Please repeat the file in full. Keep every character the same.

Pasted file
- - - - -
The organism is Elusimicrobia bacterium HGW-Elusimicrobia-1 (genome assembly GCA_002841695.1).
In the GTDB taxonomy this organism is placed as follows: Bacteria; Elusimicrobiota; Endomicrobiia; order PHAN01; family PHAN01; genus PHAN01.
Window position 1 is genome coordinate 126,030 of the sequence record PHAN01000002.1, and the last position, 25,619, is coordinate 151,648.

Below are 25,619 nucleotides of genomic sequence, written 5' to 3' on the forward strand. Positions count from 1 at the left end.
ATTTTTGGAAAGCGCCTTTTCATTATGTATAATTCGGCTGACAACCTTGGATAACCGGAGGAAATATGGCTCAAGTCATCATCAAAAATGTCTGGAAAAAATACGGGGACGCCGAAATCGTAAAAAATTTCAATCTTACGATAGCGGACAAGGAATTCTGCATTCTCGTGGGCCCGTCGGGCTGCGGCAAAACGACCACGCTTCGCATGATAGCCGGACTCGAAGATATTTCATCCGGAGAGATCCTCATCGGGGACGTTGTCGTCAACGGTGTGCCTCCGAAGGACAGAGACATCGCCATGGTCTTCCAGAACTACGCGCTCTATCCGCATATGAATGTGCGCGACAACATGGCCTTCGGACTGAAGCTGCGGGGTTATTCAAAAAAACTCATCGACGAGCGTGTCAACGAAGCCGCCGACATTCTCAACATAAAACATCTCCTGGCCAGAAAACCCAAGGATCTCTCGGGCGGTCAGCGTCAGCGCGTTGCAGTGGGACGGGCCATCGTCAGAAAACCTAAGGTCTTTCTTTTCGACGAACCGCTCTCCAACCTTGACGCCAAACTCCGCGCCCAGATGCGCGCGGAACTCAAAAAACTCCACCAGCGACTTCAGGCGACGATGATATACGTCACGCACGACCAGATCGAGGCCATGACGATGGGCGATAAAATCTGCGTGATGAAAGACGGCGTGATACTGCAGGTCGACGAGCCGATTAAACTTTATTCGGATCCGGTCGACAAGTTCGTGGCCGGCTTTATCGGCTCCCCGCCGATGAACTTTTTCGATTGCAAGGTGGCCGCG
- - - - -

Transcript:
The organism is Elusimicrobia bacterium HGW-Elusimicrobia-1 (genome assembly GCA_002841695.1).
In the GTDB taxonomy this organism is placed as follows: Bacteria; Elusimicrobiota; Endomicrobiia; order PHAN01; family PHAN01; genus PHAN01.
Window position 1 is genome coordinate 126,030 of the sequence record PHAN01000002.1, and the last position, 25,619, is coordinate 151,648.

Below are 25,619 nucleotides of genomic sequence, written 5' to 3' on the forward strand. Positions count from 1 at the left end.
ATTTTTGGAAAGCGCCTTTTCATTATGTATAATTCGGCTGACAACCTTGGATAACCGGAGGAAATATGGCTCAAGTCATCATCAAAAATGTCTGGAAAAAATACGGGGACGCCGAAATCGTAAAAAATTTCAATCTTACGATAGCGGACAAGGAATTCTGCATTCTCGTGGGCCCGTCGGGCTGCGGCAAAACGACCACGCTTCGCATGATAGCCGGACTCGAAGATATTTCATCCGGAGAGATCCTCATCGGGGACGTTGTCGTCAACGGTGTGCCTCCGAAGGACAGAGACATCGCCATGGTCTTCCAGAACTACGCGCTCTATCCGCATATGAATGTGCGCGACAACATGGCCTTCGGACTGAAGCTGCGGGGTTATTCAAAAAAACTCATCGACGAGCGTGTCAACGAAGCCGCCGACATTCTCAACATAAAACATCTCCTGGCCAGAAAACCCAAGGATCTCTCGGGCGGTCAGCGTCAGCGCGTTGCAGTGGGACGGGCCATCGTCAGAAAACCTAAGGTCTTTCTTTTCGACGAACCGCTCTCCAACCTTGACGCCAAACTCCGCGCCCAGATGCGCGCGGAACTCAAAAAACTCCACCAGCGACTTCAGGCGACGATGATATACGTCACGCACGACCAGATCGAGGCCATGACGATGGGCGATAAAATCTGCGTGATGAAAGACGGCGTGATACTGCAGGTCGACGAGCCGATTAAACTTTATTCGGATCCGGTCGACAAGTTCGTGGCCGGCTTTATCGGCTCCCCGCCGATGAACTTTTTCGATTGCAAGGTGGCCGCG